Out of School Suspension: More Harmful Than Helpful

This outdated discplinary practice damages students’ futures

Imagine if the prize for winning Senior Survivor was a free week of excused absences from school. The number of people that would sign up to participate would skyrocket, and the amount of money fundraised would double.

This would be a great incentive because this is something almost any student at Dexter High School would like to receive. So, why is this same “prize” commonly used as a means of discipline in schooling systems across America?

Out of school suspension should not be used as a means of punishment except for the most extreme cases in which students pose an imminent threat to their peers. Otherwise, it simply perpetuates a cycle of poor behavior in students who are already struggling. Suspension is not an effective means of correcting bad behavior. This is not new information. The U.S. Department of Education and the Michigan state legislature have weighed in on this very issue and come to the conclusion that out of school suspension should be a last resort punishment after trying all other forms of reformative practices.

They have called on schools to examine every other means of punishment before deciding on suspension because of its negative effects on graduation rates, the student’s behavior, and attitude. Despite all of this, Dexter High School has maintained an average suspension rate of about 39 kids per year for 1-5 days from 2013-2017 (this is excluding the suspension data from the 17-18 school year since the school year is not yet complete and the data would be inaccurately low to include).

“Every year that I’ve been here [at Dexter Community Schools] we’ve had between 100-150 suspensions of some sort under 10 days at the high school and Mill Creek,” superintendent Dr. Chris Timmis stated.

In the state of Michigan 100,000 students are suspended each year.

It is hard to believe that there are up to 150 students each year in our school system and 100,000 in our state whose behavior warranted no other solution besides removal from school.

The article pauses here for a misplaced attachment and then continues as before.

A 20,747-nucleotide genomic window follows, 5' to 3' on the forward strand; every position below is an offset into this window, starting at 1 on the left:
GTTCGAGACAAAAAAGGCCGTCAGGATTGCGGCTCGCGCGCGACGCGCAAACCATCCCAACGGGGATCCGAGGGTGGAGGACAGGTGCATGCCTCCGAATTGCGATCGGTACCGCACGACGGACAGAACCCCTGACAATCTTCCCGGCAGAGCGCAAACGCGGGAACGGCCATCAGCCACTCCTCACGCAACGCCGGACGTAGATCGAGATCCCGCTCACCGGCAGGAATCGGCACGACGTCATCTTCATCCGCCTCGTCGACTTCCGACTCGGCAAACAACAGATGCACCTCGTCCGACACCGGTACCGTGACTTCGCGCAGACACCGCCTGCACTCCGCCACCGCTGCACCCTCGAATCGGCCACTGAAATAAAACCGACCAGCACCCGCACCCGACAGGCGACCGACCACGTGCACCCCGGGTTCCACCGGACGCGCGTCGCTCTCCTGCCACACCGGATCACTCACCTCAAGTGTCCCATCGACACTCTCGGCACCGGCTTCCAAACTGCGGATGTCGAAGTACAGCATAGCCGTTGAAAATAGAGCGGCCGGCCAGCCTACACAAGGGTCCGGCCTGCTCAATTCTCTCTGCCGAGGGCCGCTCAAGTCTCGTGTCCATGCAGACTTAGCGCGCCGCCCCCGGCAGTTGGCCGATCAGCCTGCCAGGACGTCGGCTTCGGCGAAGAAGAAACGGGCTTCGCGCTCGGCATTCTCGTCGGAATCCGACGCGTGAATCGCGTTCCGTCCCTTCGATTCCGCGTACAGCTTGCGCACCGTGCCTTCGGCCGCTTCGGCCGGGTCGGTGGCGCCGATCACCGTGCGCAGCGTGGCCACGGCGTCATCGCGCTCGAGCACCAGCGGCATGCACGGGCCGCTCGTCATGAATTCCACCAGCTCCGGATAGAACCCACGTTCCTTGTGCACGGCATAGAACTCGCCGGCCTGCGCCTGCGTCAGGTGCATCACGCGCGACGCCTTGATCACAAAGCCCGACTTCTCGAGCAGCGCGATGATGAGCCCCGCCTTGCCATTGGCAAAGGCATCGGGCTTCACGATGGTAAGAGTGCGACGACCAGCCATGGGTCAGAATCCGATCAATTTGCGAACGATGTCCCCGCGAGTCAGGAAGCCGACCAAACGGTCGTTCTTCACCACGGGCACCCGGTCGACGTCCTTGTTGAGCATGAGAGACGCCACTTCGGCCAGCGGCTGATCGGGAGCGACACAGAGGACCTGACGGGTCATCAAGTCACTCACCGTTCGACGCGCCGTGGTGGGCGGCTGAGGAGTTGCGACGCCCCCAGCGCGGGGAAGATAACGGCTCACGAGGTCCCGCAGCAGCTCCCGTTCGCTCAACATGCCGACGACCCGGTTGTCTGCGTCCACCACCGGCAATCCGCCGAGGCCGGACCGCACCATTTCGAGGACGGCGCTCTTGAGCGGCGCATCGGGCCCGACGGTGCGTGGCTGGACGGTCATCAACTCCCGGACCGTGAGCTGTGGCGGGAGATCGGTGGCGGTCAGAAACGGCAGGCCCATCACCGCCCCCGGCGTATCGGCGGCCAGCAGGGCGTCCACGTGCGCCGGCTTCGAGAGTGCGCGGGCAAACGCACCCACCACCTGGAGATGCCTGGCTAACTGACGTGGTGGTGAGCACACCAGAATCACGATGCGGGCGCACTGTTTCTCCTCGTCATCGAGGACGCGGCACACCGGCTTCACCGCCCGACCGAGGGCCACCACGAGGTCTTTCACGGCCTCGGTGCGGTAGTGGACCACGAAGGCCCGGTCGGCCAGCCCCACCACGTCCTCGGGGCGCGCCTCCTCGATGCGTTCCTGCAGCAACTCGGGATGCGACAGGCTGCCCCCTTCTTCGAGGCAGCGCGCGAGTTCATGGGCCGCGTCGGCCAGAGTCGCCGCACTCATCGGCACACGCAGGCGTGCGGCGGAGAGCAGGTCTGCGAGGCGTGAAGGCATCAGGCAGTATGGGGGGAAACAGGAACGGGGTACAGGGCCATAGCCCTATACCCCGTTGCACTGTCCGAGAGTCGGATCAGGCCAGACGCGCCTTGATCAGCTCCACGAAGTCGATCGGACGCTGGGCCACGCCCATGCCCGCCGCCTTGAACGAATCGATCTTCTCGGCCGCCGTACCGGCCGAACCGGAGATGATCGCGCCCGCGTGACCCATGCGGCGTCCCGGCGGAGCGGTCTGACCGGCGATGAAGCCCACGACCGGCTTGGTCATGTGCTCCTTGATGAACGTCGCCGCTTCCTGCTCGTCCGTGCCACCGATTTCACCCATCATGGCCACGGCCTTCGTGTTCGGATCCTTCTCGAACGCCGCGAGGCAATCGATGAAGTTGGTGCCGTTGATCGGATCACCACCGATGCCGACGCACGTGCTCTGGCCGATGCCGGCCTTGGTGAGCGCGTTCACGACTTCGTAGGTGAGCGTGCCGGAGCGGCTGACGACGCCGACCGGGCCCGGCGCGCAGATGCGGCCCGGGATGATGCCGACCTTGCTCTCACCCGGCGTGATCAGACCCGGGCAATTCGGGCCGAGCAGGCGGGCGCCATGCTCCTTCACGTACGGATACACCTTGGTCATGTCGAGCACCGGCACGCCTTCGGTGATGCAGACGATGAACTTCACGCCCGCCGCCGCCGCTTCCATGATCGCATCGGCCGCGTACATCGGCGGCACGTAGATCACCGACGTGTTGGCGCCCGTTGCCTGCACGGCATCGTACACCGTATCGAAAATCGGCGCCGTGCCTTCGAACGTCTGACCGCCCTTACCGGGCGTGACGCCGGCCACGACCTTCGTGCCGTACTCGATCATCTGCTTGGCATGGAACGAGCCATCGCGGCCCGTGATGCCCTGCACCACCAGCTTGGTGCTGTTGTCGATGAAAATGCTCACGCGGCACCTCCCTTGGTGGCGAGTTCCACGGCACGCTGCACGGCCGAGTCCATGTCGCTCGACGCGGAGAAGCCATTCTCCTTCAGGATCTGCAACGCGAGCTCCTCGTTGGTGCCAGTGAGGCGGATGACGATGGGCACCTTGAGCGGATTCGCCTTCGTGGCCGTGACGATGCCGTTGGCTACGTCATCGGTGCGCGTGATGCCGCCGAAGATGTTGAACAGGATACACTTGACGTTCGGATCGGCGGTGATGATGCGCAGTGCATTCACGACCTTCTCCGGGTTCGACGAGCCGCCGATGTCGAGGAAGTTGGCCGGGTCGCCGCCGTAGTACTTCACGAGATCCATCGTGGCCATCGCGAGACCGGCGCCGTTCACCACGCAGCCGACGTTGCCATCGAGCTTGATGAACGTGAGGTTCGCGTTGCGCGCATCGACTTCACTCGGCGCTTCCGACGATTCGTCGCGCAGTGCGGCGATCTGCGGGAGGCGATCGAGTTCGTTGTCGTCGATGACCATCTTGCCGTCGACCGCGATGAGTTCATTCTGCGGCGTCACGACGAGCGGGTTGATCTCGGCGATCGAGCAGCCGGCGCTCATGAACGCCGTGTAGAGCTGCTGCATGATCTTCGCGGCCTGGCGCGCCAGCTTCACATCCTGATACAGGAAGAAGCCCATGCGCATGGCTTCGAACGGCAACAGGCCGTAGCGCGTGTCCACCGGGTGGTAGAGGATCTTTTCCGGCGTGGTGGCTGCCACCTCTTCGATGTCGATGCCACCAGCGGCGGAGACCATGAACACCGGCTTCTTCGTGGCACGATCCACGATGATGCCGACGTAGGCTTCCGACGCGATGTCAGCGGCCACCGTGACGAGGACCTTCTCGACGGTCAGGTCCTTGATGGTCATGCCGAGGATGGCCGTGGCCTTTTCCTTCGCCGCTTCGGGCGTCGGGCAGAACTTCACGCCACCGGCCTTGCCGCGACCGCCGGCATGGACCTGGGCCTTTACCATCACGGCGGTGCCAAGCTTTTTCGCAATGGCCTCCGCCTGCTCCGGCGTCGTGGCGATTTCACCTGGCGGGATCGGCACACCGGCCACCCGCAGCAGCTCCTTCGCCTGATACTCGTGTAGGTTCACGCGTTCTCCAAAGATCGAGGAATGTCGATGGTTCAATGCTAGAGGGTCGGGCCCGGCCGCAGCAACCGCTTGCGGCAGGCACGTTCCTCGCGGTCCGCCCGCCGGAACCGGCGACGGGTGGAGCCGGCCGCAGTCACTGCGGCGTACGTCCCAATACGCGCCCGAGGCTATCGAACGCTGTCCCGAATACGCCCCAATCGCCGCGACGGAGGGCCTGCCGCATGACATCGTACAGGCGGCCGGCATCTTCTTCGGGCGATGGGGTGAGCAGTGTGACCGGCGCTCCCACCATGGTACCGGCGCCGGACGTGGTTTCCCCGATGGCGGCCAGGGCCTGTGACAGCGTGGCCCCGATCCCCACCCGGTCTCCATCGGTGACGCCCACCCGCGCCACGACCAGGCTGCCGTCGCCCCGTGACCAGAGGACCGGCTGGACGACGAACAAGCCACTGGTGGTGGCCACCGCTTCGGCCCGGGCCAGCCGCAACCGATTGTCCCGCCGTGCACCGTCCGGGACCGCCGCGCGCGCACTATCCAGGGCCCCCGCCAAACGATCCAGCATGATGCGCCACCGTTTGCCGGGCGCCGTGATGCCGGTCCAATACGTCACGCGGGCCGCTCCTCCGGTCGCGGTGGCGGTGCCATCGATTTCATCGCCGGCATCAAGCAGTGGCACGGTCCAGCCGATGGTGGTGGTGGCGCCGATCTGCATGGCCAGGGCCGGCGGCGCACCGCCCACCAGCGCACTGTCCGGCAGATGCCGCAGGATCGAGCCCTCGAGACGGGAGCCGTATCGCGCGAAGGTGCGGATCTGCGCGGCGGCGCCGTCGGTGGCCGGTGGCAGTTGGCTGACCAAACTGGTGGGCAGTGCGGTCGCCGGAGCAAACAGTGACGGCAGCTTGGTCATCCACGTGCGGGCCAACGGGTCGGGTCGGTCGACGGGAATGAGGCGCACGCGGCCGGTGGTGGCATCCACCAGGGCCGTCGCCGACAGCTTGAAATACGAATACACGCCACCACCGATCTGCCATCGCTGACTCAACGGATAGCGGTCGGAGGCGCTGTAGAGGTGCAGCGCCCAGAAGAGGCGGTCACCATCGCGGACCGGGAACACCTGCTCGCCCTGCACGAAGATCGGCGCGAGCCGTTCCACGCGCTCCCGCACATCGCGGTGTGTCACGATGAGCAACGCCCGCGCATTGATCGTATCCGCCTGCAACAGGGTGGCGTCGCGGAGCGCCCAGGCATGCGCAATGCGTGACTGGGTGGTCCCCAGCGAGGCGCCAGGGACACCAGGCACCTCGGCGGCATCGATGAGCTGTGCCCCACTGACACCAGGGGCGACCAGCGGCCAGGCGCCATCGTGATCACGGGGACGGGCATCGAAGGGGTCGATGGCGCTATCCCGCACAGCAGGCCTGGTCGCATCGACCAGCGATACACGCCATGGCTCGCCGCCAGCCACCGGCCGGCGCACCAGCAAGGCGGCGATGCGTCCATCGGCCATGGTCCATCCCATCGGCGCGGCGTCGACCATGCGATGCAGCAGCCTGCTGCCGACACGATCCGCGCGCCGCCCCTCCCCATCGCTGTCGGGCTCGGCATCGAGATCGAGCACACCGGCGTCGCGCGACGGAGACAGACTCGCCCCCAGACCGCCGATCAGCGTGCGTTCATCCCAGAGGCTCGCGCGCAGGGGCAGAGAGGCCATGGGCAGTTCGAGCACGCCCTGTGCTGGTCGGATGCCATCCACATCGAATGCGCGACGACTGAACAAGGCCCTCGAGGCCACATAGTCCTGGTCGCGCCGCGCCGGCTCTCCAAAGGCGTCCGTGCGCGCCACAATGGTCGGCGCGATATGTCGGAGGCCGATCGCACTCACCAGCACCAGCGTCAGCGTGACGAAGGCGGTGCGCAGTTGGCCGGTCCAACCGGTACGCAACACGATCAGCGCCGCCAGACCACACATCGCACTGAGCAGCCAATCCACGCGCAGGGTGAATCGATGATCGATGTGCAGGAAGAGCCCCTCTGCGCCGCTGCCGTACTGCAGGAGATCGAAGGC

You’d think that a punishment that takes a student out of school—putting them behind on days and days of classwork—would be a rare occurrence. This is not the case at our school and in our state. Taking students out of school worsens their relationship with the entire education system. A week of missed homework and lessons is more than enough to cause a struggling student to lose all motivation and give up on school and graduating completely.

Students who are suspended are much more likely to drop out. Suspended students are about 4 times as likely to be arrested and 8 times as likely to be incarcerated according to the Student Advocacy Center, a nonprofit organization whose mission is to keep students in school. This phenomenon is referred to as the School-to-Prison-Pipeline, a disturbing national trend wherein children are funneled out of public schools and into the juvenile and criminal justice systems because of overly harsh disciplinary policies.

Also, as stated earlier, suspension and time off school could even become an incentive for students, possibly encouraging them to continue their bad behavior in order to get even more excused time away from school. The most flawed part of this is that a student’s punishment for skipping school could very well be forcing them to skip more school with an out of school suspension. Not only is this ironic, but it also highlights the neglect our administration has shown towards updating their disciplinary policies.

It would be untrue to say that Dexter Schools has totally ignored all forms of alternative punishment. Recently, the administration has been experimenting with alternative reformative practices where the punishment “fits the crime,” such as cleaning the cafeteria every day for a week as a punishment for a food fight.

Dexter lists their “other” forms of punishments to include “community service, restorative practices, loss of privileges, restitution, warning, student plan/conference, parent contact, conflict management, alternative placement, juvenile court, and/or behavior plan.” However, these efforts are only minimal and have not made real changes to their behavioral practices or the number of suspensions annually. In fact, the amount of kids in which these alternative forms of punishment have been used with has been an average of less than 10 kids annually since 2013 until now.

Other schools have implemented student justice boards, community service to correct behavior, and other major changes to their disciplinary processes. So what’s holding Dexter back? One cannot say for sure, but it is extremely important for our school to take note of the changing education world and examine other methods of behavioral reform. The current practices are out of date and are only hurting their students. It is time to start caring about our students’ futures and doing everything we can to get kids back on the right path instead of deciding that they no longer deserve to come to school.